Butterfly/Moth, by Ann Power
Audrey Munson (1891-1996), the first American supermodel, was the subject of inspiration for the most exceptional artists of her day in works fashioned in oil, bronze, and marble. At age forty, she was institutionalized and spent the next 65 years of her life in one of several asylums. There remains a question about whether psychological incarceration was necessary.
St. Lawrence Psychiatric Center Ogdensburg, N.Y.
She was no one and once more, no one. Only briefly did she matter,
held captive in a hundred poses, limbs frozen in classical form,
enduring the mind’s long exercise in being other.
The absence she wreathed in memory like the entrance
of a seasonal greeting, an entry finding once more the props of her life--
a sparsely furnished studio with its pedestals, drawing table, chisel, knife,
hammer, drapery, and all an invitation to art.
What of her was caught in the silence of forever, in the eternity of beauty?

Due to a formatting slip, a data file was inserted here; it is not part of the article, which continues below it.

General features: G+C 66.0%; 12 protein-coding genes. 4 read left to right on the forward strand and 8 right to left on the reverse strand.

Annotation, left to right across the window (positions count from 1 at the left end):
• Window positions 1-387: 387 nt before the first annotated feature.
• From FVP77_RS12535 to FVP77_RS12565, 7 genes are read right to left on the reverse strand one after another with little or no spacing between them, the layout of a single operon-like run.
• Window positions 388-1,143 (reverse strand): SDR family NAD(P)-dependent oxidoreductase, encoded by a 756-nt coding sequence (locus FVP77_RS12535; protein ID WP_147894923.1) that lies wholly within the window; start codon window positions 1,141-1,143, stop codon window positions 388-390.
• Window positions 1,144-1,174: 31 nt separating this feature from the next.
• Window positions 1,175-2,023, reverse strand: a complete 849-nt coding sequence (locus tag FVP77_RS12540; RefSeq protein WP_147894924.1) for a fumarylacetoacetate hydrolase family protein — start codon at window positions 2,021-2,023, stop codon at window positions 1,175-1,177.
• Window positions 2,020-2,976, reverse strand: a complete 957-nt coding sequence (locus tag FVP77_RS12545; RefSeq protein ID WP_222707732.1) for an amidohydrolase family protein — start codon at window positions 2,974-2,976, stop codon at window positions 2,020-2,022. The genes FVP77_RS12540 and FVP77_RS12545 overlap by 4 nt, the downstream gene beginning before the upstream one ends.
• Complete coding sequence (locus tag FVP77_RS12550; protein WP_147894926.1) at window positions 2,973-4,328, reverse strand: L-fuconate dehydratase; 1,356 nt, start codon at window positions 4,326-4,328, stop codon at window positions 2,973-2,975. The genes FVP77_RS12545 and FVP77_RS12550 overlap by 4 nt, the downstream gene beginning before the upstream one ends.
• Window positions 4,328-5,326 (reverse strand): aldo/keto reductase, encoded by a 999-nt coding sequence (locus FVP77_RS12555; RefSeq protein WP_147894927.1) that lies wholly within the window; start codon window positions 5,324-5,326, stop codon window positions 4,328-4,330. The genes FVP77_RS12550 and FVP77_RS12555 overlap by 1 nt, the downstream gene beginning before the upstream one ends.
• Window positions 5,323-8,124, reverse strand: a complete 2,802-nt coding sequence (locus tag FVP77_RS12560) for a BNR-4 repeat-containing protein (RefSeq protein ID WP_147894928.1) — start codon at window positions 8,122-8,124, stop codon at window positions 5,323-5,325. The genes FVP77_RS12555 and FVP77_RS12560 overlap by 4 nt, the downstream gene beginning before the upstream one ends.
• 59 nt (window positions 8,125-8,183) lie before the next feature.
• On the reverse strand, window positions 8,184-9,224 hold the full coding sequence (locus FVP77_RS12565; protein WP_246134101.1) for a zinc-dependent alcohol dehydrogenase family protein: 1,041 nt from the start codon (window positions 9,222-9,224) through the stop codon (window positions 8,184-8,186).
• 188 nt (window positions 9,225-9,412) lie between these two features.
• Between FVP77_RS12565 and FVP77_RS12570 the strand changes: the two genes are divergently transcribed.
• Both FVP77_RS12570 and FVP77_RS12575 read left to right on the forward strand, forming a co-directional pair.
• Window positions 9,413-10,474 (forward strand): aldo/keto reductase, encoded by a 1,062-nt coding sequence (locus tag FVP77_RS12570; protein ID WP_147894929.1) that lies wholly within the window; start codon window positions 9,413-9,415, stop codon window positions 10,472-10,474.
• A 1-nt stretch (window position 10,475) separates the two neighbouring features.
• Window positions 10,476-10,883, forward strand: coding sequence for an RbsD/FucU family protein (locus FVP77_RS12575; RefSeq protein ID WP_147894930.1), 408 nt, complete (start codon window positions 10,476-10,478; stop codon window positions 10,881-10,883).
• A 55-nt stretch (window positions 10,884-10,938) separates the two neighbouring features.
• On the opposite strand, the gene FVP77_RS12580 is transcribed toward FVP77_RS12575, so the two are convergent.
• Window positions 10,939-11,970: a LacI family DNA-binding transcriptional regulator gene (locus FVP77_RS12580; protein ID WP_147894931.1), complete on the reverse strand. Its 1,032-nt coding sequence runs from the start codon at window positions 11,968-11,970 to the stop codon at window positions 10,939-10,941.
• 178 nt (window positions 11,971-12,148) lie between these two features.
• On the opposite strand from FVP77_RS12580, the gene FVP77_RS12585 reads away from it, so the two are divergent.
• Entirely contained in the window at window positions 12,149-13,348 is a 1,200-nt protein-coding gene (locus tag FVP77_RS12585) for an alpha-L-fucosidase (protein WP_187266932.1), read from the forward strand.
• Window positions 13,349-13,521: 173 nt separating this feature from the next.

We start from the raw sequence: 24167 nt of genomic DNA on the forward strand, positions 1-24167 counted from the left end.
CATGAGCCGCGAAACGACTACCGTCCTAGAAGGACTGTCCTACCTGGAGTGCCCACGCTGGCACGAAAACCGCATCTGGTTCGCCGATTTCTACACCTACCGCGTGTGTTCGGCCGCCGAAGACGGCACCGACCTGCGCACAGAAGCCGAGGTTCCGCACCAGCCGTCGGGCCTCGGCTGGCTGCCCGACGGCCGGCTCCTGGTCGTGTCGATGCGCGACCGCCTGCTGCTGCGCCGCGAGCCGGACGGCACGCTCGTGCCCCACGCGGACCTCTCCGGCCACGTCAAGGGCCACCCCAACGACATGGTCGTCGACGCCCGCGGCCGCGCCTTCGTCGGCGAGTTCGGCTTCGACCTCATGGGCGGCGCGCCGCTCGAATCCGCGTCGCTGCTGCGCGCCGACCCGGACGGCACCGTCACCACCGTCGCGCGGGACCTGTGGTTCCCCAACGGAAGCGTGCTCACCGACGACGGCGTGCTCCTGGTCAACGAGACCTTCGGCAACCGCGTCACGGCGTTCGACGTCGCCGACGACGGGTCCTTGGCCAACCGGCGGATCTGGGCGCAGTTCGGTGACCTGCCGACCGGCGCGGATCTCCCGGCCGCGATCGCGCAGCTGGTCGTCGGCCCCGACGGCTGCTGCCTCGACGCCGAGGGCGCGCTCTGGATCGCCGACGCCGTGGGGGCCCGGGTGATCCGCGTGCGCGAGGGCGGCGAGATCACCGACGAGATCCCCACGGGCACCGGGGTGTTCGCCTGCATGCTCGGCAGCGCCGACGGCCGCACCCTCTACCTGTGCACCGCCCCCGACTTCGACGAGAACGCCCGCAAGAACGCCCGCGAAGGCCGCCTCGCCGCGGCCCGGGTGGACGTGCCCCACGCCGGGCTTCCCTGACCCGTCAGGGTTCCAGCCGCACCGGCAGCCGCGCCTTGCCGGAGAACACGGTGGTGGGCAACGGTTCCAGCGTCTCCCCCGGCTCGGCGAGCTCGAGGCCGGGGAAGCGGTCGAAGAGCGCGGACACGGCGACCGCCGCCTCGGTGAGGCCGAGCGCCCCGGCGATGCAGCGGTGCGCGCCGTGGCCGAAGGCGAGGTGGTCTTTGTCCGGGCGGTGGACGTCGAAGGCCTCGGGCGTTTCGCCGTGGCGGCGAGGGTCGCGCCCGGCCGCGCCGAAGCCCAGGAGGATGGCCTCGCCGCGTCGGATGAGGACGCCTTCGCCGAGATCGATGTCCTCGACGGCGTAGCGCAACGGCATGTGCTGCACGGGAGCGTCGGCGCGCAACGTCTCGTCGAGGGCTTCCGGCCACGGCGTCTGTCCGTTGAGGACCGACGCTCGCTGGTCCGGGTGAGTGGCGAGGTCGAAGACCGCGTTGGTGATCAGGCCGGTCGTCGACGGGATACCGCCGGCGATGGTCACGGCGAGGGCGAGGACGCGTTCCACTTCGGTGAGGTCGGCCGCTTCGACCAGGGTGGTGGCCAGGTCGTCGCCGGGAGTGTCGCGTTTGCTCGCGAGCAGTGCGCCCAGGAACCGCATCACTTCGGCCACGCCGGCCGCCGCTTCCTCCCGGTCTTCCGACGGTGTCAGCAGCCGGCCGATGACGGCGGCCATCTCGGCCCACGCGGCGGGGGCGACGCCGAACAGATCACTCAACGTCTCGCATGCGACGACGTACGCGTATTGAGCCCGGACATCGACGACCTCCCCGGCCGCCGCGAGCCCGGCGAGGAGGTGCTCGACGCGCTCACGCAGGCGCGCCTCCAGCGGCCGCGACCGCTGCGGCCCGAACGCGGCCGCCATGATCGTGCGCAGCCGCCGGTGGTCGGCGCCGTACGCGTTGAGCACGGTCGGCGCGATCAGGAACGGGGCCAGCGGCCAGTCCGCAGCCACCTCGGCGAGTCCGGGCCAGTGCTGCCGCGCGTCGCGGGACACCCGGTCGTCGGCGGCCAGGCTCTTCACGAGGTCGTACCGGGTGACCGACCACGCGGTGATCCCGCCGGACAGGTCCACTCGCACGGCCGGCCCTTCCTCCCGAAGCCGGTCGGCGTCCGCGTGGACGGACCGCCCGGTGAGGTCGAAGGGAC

And what was left? The gypsy’s curse predicted fame and penury.
She had lived the prophecy.
She struck a pose, transitioning to another, and another:
Star Maiden …
and finally …
Descending Night …
Her life was like Night with wings enfolding dreams, smothering them.
Her reflection, hatcheted in a small three-panel mirror, was missing
an arm, a leg.
She could be sold piecemeal. Lamb chop! Lamb chop!
The amber light began to shift. She rearranged her embroidered shawl,
sprinkled with flowers, colors dulled by age.
At breakfast, she stroked her face with milk, dipping her finger into her
bowl of Cheerios. And then again. Her skin must be luminous.
This morning she will knock on familiar doors, seek work.
Later, she pulled her best frock from the bare closet.
The mirror smiled back at her in complicit fun.
Ann Power is a retired faculty member from The University of Alabama where she worked as coordinator for the Bibliographic Instruction Program, University Libraries. She enjoys writing historical sketches as well as poems based in the kingdoms of magical realism. Her work has appeared in: The Pacific Review (CSU, San Bernardino), The Puckerbrush Review, Limestone, Spillway, The Birmingham Poetry Review, The American Poetry Journal, Dappled Things, Caveat Lector, and elsewhere.
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